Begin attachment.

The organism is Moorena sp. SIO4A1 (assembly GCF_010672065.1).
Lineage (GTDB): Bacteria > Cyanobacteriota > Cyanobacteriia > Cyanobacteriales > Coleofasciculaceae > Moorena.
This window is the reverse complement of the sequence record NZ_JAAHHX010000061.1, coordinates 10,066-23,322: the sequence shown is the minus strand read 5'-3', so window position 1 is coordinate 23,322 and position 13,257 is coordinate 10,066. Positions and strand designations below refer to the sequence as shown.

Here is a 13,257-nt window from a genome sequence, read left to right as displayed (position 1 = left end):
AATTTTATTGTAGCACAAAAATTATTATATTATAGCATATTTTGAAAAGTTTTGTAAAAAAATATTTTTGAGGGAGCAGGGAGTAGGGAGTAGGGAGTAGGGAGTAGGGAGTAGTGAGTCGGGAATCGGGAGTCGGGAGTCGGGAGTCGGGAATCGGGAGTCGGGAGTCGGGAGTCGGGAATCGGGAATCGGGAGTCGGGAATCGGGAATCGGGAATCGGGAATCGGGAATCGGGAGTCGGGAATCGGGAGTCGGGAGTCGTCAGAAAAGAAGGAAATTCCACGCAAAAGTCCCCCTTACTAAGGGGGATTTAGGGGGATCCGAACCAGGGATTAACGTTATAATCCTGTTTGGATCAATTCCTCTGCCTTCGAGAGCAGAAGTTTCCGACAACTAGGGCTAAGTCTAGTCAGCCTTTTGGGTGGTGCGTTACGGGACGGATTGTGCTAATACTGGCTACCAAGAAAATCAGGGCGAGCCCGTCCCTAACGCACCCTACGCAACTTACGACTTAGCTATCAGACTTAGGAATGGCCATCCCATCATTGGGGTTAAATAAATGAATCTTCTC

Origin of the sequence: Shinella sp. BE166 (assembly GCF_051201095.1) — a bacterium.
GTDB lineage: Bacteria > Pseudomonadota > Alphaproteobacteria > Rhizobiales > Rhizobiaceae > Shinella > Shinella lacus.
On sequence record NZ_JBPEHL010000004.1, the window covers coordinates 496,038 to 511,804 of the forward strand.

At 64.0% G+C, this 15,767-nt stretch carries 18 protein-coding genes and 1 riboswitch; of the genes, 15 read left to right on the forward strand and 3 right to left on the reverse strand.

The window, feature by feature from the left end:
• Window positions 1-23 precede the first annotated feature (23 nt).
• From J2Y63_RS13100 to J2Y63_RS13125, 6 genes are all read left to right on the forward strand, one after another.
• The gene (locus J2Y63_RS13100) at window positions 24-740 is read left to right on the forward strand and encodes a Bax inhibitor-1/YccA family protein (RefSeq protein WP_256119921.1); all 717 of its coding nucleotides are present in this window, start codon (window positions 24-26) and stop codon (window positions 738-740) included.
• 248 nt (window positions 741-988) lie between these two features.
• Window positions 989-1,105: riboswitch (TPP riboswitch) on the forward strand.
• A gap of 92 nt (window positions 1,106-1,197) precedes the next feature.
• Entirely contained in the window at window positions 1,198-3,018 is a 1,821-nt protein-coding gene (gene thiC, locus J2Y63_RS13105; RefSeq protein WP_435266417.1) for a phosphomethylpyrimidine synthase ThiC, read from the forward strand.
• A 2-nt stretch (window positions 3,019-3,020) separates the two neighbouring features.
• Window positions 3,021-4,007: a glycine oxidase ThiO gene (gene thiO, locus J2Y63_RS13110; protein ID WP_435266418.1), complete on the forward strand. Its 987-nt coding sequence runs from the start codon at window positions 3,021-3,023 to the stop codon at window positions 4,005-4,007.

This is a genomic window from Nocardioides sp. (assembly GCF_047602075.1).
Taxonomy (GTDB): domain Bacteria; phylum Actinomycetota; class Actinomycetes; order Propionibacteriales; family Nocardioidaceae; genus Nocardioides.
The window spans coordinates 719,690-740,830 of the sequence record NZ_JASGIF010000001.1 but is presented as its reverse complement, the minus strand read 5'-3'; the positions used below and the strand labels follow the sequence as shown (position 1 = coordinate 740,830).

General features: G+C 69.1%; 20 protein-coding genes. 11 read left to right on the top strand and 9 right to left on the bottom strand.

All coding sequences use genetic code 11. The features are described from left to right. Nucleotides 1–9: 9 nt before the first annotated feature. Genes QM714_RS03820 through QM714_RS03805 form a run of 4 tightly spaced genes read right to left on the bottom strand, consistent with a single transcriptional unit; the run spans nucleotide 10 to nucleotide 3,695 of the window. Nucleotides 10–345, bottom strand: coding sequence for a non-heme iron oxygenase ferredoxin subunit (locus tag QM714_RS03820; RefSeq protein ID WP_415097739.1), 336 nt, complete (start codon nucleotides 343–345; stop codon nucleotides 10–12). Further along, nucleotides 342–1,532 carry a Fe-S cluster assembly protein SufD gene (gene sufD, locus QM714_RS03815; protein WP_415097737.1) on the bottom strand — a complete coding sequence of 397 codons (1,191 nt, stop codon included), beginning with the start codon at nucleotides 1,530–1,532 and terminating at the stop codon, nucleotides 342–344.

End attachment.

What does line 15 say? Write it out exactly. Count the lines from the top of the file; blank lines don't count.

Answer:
• Window positions 989-1,105: riboswitch (TPP riboswitch) on the forward strand.